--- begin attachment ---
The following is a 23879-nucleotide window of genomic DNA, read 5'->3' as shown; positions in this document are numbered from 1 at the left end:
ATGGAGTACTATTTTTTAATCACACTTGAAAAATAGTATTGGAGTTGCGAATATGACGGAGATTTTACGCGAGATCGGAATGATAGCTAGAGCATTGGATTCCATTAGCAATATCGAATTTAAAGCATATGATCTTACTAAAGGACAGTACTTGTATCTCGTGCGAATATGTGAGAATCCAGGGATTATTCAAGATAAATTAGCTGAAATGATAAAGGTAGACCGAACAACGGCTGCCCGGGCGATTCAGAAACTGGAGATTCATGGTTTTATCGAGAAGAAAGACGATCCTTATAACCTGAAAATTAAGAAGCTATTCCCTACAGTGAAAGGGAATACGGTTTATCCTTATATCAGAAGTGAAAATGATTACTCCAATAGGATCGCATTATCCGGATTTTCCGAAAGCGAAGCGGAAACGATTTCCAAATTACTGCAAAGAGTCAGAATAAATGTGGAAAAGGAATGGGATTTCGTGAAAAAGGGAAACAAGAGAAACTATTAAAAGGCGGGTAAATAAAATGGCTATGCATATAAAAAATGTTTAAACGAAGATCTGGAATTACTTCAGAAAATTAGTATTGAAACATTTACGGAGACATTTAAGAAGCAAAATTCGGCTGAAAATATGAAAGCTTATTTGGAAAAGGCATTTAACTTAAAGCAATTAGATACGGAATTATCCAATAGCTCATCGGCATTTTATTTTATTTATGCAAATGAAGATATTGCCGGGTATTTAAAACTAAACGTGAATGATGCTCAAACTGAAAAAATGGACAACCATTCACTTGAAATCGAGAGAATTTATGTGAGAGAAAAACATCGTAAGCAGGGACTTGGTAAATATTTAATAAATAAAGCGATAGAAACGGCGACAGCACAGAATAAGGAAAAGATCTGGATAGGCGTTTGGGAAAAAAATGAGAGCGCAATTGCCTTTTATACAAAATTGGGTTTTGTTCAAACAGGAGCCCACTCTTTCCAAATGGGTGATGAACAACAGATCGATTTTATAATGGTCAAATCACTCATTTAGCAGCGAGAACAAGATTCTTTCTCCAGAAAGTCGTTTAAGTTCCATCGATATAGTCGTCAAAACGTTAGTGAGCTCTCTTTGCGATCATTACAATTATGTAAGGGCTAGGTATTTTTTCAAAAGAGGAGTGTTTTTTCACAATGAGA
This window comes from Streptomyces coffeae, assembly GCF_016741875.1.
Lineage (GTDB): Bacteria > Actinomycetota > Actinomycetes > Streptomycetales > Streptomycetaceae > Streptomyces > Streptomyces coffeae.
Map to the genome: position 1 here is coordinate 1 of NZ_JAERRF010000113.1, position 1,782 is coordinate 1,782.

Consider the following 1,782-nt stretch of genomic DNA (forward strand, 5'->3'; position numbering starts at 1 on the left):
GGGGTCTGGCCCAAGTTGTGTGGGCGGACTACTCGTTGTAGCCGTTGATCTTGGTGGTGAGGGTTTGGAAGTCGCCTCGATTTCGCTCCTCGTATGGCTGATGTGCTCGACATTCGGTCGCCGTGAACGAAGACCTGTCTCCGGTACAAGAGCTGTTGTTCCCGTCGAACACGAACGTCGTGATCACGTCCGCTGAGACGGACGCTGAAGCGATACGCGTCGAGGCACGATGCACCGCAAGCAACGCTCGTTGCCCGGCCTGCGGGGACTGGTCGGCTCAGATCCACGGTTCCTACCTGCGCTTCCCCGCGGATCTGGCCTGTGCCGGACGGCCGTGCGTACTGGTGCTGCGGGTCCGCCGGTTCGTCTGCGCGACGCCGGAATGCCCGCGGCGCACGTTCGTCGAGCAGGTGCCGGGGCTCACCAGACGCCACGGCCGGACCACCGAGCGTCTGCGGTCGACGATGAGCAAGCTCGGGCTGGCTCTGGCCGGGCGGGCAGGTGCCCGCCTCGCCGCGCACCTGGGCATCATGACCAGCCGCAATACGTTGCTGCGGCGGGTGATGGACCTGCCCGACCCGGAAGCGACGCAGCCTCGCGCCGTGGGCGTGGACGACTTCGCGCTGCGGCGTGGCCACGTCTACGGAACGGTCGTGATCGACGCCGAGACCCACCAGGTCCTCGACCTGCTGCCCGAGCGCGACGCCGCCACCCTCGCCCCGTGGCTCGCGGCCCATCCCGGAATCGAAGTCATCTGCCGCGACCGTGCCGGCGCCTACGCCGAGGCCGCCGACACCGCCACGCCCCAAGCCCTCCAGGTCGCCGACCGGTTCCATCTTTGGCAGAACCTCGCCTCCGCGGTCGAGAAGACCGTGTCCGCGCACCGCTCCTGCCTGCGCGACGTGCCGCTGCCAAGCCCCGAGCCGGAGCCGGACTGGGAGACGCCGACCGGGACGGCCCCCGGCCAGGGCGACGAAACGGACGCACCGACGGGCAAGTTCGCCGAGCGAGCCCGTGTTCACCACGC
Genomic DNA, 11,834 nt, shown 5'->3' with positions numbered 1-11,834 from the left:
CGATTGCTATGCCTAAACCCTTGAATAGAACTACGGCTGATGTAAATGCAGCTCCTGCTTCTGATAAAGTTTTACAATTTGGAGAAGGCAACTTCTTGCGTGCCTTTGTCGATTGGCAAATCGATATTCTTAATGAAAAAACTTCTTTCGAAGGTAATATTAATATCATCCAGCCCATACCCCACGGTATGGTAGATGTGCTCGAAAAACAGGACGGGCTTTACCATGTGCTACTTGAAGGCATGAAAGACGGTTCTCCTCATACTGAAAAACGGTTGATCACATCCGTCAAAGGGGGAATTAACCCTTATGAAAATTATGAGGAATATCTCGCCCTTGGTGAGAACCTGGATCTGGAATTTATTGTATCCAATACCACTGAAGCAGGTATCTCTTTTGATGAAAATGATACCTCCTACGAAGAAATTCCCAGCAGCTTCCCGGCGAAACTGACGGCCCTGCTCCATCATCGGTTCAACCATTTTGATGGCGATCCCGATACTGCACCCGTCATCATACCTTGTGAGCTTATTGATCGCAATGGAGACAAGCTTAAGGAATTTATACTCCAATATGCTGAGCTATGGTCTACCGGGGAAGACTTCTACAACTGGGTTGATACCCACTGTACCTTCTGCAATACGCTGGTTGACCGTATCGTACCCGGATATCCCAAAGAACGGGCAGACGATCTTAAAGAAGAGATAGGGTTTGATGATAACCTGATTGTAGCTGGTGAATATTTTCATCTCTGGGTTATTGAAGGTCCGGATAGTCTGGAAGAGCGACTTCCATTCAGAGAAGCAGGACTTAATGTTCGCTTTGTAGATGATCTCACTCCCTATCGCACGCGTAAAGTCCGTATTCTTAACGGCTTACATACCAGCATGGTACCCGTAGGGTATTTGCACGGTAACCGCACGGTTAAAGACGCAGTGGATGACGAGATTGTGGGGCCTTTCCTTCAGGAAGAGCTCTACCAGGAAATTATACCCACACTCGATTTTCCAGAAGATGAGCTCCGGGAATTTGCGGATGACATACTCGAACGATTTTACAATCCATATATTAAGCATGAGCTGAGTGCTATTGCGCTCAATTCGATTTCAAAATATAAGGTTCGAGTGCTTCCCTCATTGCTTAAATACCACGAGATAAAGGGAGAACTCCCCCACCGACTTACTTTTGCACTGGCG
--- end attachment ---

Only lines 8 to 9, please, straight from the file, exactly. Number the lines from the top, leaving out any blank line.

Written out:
Genomic DNA, 11,834 nt, shown 5'->3' with positions numbered 1-11,834 from the left:
CGATTGCTATGCCTAAACCCTTGAATAGAACTACGGCTGATGTAAATGCAGCTCCTGCTTCTGATAAAGTTTTACAATTTGGAGAAGGCAACTTCTTGCGTGCCTTTGTCGATTGGCAAATCGATATTCTTAATGAAAAAACTTCTTTCGAAGGTAATATTAATATCATCCAGCCCATACCCCACGGTATGGTAGATGTGCTCGAAAAACAGGACGGGCTTTACCATGTGCTACTTGAAGGCATGAAAGACGGTTCTCCTCATACTGAAAAACGGTTGATCACATCCGTCAAAGGGGGAATTAACCCTTATGAAAATTATGAGGAATATCTCGCCCTTGGTGAGAACCTGGATCTGGAATTTATTGTATCCAATACCACTGAAGCAGGTATCTCTTTTGATGAAAATGATACCTCCTACGAAGAAATTCCCAGCAGCTTCCCGGCGAAACTGACGGCCCTGCTCCATCATCGGTTCAACCATTTTGATGGCGATCCCGATACTGCACCCGTCATCATACCTTGTGAGCTTATTGATCGCAATGGAGACAAGCTTAAGGAATTTATACTCCAATATGCTGAGCTATGGTCTACCGGGGAAGACTTCTACAACTGGGTTGATACCCACTGTACCTTCTGCAATACGCTGGTTGACCGTATCGTACCCGGATATCCCAAAGAACGGGCAGACGATCTTAAAGAAGAGATAGGGTTTGATGATAACCTGATTGTAGCTGGTGAATATTTTCATCTCTGGGTTATTGAAGGTCCGGATAGTCTGGAAGAGCGACTTCCATTCAGAGAAGCAGGACTTAATGTTCGCTTTGTAGATGATCTCACTCCCTATCGCACGCGTAAAGTCCGTATTCTTAACGGCTTACATACCAGCATGGTACCCGTAGGGTATTTGCACGGTAACCGCACGGTTAAAGACGCAGTGGATGACGAGATTGTGGGGCCTTTCCTTCAGGAAGAGCTCTACCAGGAAATTATACCCACACTCGATTTTCCAGAAGATGAGCTCCGGGAATTTGCGGATGACATACTCGAACGATTTTACAATCCATATATTAAGCATGAGCTGAGTGCTATTGCGCTCAATTCGATTTCAAAATATAAGGTTCGAGTGCTTCCCTCATTGCTTAAATACCACGAGATAAAGGGAGAACTCCCCCACCGACTTACTTTTGCACTGGCG